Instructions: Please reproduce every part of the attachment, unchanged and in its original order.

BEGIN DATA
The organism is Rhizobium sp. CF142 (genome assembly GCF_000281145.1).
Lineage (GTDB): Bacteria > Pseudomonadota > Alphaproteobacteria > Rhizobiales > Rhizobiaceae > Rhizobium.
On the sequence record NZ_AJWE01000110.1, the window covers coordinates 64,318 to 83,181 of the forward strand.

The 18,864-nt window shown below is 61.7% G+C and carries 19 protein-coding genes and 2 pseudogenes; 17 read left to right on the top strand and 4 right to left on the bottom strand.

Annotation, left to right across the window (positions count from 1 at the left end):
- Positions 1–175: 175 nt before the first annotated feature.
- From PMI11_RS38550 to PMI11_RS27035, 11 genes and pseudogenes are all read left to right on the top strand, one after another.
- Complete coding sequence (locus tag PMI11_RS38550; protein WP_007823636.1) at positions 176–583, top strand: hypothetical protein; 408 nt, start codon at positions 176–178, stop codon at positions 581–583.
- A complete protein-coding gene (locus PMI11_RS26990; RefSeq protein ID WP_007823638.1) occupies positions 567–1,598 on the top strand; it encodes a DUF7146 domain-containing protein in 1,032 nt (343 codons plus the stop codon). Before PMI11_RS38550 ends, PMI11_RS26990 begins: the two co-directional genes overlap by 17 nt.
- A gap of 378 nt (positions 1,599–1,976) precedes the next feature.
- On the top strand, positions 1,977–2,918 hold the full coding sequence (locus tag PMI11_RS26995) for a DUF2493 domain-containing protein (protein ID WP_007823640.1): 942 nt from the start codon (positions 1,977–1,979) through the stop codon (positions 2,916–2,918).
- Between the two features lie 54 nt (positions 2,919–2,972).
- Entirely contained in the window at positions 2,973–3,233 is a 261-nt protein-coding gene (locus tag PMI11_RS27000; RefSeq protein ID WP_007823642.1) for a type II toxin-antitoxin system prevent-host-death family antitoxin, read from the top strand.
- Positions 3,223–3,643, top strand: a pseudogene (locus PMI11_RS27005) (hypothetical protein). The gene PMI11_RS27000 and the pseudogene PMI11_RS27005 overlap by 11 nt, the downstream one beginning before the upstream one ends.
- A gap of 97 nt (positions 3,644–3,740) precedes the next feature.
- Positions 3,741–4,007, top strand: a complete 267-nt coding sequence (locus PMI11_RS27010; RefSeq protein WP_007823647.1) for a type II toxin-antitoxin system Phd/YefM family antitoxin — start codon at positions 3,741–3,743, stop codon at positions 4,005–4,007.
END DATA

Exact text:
The organism is Rhizobium sp. CF142 (genome assembly GCF_000281145.1).
Lineage (GTDB): Bacteria > Pseudomonadota > Alphaproteobacteria > Rhizobiales > Rhizobiaceae > Rhizobium.
On the sequence record NZ_AJWE01000110.1, the window covers coordinates 64,318 to 83,181 of the forward strand.

The 18,864-nt window shown below is 61.7% G+C and carries 19 protein-coding genes and 2 pseudogenes; 17 read left to right on the top strand and 4 right to left on the bottom strand.

Annotation, left to right across the window (positions count from 1 at the left end):
- Positions 1–175: 175 nt before the first annotated feature.
- From PMI11_RS38550 to PMI11_RS27035, 11 genes and pseudogenes are all read left to right on the top strand, one after another.
- Complete coding sequence (locus tag PMI11_RS38550; protein WP_007823636.1) at positions 176–583, top strand: hypothetical protein; 408 nt, start codon at positions 176–178, stop codon at positions 581–583.
- A complete protein-coding gene (locus PMI11_RS26990; RefSeq protein ID WP_007823638.1) occupies positions 567–1,598 on the top strand; it encodes a DUF7146 domain-containing protein in 1,032 nt (343 codons plus the stop codon). Before PMI11_RS38550 ends, PMI11_RS26990 begins: the two co-directional genes overlap by 17 nt.
- A gap of 378 nt (positions 1,599–1,976) precedes the next feature.
- On the top strand, positions 1,977–2,918 hold the full coding sequence (locus tag PMI11_RS26995) for a DUF2493 domain-containing protein (protein ID WP_007823640.1): 942 nt from the start codon (positions 1,977–1,979) through the stop codon (positions 2,916–2,918).
- Between the two features lie 54 nt (positions 2,919–2,972).
- Entirely contained in the window at positions 2,973–3,233 is a 261-nt protein-coding gene (locus tag PMI11_RS27000; RefSeq protein ID WP_007823642.1) for a type II toxin-antitoxin system prevent-host-death family antitoxin, read from the top strand.
- Positions 3,223–3,643, top strand: a pseudogene (locus PMI11_RS27005) (hypothetical protein). The gene PMI11_RS27000 and the pseudogene PMI11_RS27005 overlap by 11 nt, the downstream one beginning before the upstream one ends.
- A gap of 97 nt (positions 3,644–3,740) precedes the next feature.
- Positions 3,741–4,007, top strand: a complete 267-nt coding sequence (locus PMI11_RS27010; RefSeq protein WP_007823647.1) for a type II toxin-antitoxin system Phd/YefM family antitoxin — start codon at positions 3,741–3,743, stop codon at positions 4,005–4,007.